As a side effect, the time of the $coord object may be set from the $coord2 object.
If the refraction attribute of the $coord object is true, the coordinates will be corrected for atmospheric refraction using the correct_for_refraction() method.
If velocities are available from both objects (i.e. if both objects are Astro::Coord::ECI::TLE objects) the return will contain velocity in right ascension, declination, and range, the first two being in radians per second and the third in kilometers per second in recession.
Caveat: these velocities are believed by me not to be correct.
This method returns the apparent equatorial coordinates of the $coord
object as seen from the object in the station
attribute of the $coord
object.
This method will return velocities if available, but I have no idea whether they are correct.
This method computes the unreduced equatorial position of the second ECI object as seen from the first. If the second argument is undefined, computes the equatorial position of the first object as seen from the center of the Earth. Unlike the equatorial() method itself, this method is an accessor only. This method would probably not be exposed except for the anticipation of the usefulness of $range and $v_r in satellite conjunction computations, and the desirability of not taking the time to make the two atan2() calls that are unneeded in this application.
The 'unreduced' in the name of the method is intended to refer to the fact that the $rasc and $decl are not the right ascension and declination themselves, but the arguments to atan2() needed to compute them, and $v_rasc and $v_decl are in km/sec, rather than being divided by the range to get radians per second.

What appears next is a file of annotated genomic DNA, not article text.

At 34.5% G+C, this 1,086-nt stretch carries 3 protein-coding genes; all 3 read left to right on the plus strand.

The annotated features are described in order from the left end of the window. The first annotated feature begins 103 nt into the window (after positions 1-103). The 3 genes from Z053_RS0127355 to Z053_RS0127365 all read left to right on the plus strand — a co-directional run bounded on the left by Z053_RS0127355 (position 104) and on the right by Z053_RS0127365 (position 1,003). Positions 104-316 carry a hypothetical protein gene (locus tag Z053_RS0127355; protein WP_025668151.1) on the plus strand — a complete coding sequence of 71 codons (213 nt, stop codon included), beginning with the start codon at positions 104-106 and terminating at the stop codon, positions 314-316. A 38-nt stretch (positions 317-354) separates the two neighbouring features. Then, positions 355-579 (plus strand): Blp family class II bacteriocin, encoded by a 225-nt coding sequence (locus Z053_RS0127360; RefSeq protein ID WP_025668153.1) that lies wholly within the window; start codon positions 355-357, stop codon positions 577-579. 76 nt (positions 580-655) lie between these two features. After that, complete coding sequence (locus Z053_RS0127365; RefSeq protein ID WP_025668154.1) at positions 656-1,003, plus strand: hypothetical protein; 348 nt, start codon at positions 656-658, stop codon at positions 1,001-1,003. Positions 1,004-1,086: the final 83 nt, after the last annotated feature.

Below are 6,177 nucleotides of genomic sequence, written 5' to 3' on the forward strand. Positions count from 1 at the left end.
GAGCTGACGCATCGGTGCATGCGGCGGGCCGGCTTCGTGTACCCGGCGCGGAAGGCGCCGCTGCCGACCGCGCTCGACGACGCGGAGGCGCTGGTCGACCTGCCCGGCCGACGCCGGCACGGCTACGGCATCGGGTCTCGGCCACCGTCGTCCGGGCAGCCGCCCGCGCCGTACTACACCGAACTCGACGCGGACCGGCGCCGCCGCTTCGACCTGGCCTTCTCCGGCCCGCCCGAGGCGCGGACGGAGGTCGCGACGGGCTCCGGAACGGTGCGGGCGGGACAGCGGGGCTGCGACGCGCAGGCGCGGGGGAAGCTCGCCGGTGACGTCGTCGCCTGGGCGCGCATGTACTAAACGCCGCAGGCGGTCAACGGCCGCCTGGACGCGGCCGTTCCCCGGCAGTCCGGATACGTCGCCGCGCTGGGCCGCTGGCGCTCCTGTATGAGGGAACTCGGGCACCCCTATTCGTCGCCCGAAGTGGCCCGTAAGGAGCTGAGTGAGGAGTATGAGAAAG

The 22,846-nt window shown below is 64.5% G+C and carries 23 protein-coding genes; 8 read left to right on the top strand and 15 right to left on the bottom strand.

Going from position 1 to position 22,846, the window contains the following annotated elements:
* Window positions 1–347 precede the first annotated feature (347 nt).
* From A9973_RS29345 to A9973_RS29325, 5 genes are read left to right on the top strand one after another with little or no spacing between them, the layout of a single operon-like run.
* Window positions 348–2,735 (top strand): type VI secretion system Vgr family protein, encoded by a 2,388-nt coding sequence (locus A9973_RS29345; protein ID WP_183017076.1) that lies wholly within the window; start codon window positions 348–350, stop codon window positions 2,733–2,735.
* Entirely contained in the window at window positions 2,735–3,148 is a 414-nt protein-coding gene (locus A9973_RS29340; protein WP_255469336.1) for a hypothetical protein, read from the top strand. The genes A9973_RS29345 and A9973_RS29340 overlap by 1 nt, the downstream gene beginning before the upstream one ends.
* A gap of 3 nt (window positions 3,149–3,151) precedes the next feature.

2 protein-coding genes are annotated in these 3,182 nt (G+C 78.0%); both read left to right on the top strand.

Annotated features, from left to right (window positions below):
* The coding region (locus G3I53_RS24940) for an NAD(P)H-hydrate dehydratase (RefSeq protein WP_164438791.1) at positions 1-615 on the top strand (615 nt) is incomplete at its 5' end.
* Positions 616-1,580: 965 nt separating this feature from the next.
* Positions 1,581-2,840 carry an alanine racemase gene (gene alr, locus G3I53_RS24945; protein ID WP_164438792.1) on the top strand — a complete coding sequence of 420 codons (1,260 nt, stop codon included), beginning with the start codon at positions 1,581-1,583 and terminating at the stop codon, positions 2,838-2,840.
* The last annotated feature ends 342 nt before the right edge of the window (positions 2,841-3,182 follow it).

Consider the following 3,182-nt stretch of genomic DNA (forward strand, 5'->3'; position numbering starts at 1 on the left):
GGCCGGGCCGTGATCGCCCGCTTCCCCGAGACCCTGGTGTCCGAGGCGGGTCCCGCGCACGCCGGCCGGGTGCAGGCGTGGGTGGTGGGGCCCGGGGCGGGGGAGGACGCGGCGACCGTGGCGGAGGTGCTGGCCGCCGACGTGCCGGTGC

This method ignores the 'station'
attribute.
The returned data are:
$rasc is an array reference, which can be converted to the right ascension in radians by mod2pi(atan2($rasc->[0], $rasc->[1])).
$decl is an array reference, which can be converted to the declination in radians by atan2($decl->[0], $decl->[1]).
$range is the range in kilometers.
$v_rasc is the velocity in the right ascensional direction in kilometers per second. It can be converted to radians per second by dividing by $range.
$v_decl is the velocity in the declinational direction in kilometers per second. It can be converted to radians per second by dividing by $range.
$v_r is the velocity in recession in kilometers per second. Negative values indicate that the objects are approaching.
The velocities are only returned if they are available from the input objects.
Caveat: these velocities are believed by me not to be correct.
This method sets the value of the equinox_dynamical attribute, and returns the modified object. If called without an argument, it returns the current value of the equinox_dynamical attribute.
Yes, it is equivalent to $coord->set (equinox_dynamical => $value) and $coord->get ('equinox_dynamical'). But there seems to be a significant performance penalty in the $self->SUPER::set () needed to get this attribute set from a subclass. It is possible that more methods like this will be added, but I do not plan to eliminate the set() interface.
This method sets the "Geocentric" coordinates represented by the object in terms of "Geocentric latitude" psiprime and "Longitude" lambda in radians, and distance from the center of the Earth rho in kilometers.